James, M.R., Antoniazza, G., Robson, S. and Lane, S.N., 2020. Mitigating systematic error in topographic models for geomorphic change detection: moving beyond off-nadir imagery. Earth Surface Processes and Landforms, 45, 2251-71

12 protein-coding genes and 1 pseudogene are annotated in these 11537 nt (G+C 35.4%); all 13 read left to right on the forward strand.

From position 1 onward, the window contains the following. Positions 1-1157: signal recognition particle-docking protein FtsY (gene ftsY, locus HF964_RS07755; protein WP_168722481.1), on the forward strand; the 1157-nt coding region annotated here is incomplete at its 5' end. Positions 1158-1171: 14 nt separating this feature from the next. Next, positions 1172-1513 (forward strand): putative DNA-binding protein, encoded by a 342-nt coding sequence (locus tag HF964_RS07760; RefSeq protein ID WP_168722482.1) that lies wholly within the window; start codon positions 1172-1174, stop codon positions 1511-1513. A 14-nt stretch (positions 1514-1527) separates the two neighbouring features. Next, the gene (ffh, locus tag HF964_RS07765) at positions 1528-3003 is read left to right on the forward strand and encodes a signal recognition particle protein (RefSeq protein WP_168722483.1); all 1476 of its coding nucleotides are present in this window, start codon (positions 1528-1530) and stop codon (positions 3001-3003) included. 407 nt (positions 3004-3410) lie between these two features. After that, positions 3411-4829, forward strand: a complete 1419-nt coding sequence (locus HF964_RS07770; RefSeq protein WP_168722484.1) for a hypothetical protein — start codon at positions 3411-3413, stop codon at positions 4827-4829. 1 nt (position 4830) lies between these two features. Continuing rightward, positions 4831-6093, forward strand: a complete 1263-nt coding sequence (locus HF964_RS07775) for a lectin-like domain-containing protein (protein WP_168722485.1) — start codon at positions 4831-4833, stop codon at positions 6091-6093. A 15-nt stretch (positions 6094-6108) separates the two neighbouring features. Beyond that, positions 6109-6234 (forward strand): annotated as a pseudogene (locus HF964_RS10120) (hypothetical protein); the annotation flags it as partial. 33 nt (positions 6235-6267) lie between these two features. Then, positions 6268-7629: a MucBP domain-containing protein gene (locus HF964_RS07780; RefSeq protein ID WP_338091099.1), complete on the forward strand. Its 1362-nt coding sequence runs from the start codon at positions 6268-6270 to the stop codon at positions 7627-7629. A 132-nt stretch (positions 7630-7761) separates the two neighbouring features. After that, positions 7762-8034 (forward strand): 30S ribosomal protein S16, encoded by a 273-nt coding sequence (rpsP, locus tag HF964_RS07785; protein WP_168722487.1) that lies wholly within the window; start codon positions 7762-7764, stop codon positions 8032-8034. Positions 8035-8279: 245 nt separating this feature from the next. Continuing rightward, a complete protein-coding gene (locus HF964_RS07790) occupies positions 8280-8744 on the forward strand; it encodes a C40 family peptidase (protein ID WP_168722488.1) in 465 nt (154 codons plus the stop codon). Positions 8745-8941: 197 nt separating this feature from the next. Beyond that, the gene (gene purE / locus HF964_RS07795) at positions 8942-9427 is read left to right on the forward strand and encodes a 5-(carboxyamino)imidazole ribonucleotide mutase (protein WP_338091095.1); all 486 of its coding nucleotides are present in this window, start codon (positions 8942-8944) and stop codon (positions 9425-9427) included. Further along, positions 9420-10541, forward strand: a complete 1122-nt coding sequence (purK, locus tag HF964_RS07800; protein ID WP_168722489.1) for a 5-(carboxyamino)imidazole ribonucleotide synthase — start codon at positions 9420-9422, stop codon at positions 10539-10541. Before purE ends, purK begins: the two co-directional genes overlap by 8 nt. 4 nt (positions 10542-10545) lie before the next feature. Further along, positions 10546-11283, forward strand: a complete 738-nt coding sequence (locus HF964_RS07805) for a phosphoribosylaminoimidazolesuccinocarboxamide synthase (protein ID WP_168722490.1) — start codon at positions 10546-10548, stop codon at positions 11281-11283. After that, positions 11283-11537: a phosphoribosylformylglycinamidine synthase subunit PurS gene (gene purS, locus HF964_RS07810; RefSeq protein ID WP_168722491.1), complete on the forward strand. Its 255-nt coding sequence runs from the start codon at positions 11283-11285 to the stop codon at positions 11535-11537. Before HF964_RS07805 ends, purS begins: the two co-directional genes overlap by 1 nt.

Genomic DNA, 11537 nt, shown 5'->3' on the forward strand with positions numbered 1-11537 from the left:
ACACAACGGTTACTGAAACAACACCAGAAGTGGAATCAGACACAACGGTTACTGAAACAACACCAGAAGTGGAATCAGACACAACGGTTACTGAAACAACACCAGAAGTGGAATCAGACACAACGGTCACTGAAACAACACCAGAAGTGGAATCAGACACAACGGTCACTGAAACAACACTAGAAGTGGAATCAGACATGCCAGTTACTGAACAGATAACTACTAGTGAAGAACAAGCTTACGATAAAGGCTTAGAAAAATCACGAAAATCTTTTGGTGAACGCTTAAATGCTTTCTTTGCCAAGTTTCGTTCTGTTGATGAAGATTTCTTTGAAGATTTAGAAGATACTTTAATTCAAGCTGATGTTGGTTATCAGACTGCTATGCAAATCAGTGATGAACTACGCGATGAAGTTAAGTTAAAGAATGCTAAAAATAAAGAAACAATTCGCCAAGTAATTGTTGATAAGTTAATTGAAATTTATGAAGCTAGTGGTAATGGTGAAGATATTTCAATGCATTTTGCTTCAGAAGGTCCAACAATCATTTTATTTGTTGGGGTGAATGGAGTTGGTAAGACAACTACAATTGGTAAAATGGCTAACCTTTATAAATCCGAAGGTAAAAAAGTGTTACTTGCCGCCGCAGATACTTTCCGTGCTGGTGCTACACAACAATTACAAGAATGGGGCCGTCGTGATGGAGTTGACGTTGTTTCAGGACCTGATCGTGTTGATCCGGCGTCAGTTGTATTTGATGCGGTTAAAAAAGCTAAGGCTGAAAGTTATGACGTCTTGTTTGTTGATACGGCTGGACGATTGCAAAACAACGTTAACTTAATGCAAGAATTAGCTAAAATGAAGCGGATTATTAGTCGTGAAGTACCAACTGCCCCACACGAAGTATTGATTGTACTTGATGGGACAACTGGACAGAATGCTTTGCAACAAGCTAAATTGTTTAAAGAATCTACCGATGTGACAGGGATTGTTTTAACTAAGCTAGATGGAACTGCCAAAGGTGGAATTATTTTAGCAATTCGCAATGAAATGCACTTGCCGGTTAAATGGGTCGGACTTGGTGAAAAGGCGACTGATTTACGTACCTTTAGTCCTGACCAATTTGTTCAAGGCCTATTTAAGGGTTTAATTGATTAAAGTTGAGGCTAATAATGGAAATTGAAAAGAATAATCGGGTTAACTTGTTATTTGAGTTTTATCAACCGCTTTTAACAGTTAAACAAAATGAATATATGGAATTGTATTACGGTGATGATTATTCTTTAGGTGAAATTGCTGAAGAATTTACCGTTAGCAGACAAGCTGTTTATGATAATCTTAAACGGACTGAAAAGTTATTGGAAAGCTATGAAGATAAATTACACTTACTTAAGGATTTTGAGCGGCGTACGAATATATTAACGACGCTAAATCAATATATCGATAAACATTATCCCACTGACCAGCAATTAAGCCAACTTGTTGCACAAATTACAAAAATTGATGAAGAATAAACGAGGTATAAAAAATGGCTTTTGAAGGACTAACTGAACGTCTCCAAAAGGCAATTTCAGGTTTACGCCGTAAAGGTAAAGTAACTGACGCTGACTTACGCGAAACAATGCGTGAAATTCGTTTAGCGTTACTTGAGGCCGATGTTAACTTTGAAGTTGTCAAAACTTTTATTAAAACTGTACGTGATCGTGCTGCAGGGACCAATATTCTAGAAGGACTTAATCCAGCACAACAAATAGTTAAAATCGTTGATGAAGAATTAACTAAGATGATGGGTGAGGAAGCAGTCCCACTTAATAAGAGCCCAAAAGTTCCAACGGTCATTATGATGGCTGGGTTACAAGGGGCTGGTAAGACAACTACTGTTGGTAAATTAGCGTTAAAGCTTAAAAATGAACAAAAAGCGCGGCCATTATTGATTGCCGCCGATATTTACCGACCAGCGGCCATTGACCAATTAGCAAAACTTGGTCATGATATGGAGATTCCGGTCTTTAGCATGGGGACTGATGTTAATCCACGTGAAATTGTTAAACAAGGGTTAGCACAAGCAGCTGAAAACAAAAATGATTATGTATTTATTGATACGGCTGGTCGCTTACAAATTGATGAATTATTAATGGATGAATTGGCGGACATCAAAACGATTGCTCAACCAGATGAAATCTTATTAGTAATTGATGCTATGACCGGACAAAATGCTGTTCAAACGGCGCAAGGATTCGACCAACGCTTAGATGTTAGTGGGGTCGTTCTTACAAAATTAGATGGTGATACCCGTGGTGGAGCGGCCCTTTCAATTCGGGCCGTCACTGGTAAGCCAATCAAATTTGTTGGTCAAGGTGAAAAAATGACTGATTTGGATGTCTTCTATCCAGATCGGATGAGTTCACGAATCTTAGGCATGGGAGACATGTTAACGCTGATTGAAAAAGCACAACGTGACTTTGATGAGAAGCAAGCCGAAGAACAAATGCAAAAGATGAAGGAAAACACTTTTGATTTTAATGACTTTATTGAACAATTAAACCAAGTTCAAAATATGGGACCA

Unmanned aerial vehicles (UAVs) and structure‐from‐motion photogrammetry enable detailed quantification of geomorphic change. However, rigorous precision‐based change detection can be compromised by survey accuracy problems producing systematic topographic error (e.g. ‘doming’), with error magnitudes greatly exceeding precision estimates. Here, we assess survey sensitivity to systematic error, directly correcting topographic data so that error magnitudes align more closely with precision estimates. By simulating conventional grid‐style photogrammetric aerial surveys, we quantify the underlying relationships between survey accuracy, camera model parameters, camera inclination, tie point matching precision and topographic relief, and demonstrate a relative insensitivity to image overlap. We show that a current doming‐mitigation strategy of using a gently inclined (<15°) camera can reduce accuracy by promoting a previously unconsidered correlation between decentring camera lens distortion parameters and the radial terms known to be responsible for systematic topographic error. This issue is particularly relevant for the wide‐angle cameras often integrated into current‐generation, accessible UAV systems, frequently used in geomorphic research. Such systems usually perform on‐board image pre‐processing, including applying generic lens distortion corrections, that subsequently alter parameter interrelationships in photogrammetric processing (e.g. partially correcting radial distortion, which increases the relative importance of decentring distortion in output images). Surveys from two proglacial forefields (Arolla region, Switzerland) showed that results from lower‐relief topography with a 10°‐inclined camera developed vertical systematic doming errors > 0·3 m, representing accuracy issues an order of magnitude greater than precision‐based error estimates. For higher‐relief topography, and for nadir‐imaging surveys of the lower‐relief topography, systematic error was < 0·09 m. Modelling and subtracting the systematic error directly from the topographic data successfully reduced error magnitudes to values consistent with twice the estimated precision. Thus, topographic correction can provide a more robust approach to uncertainty‐based detection of event‐scale geomorphic change than designing surveys with small off‐nadir camera inclinations and, furthermore, can substantially reduce ground control requirements. An Open Access copy is available here.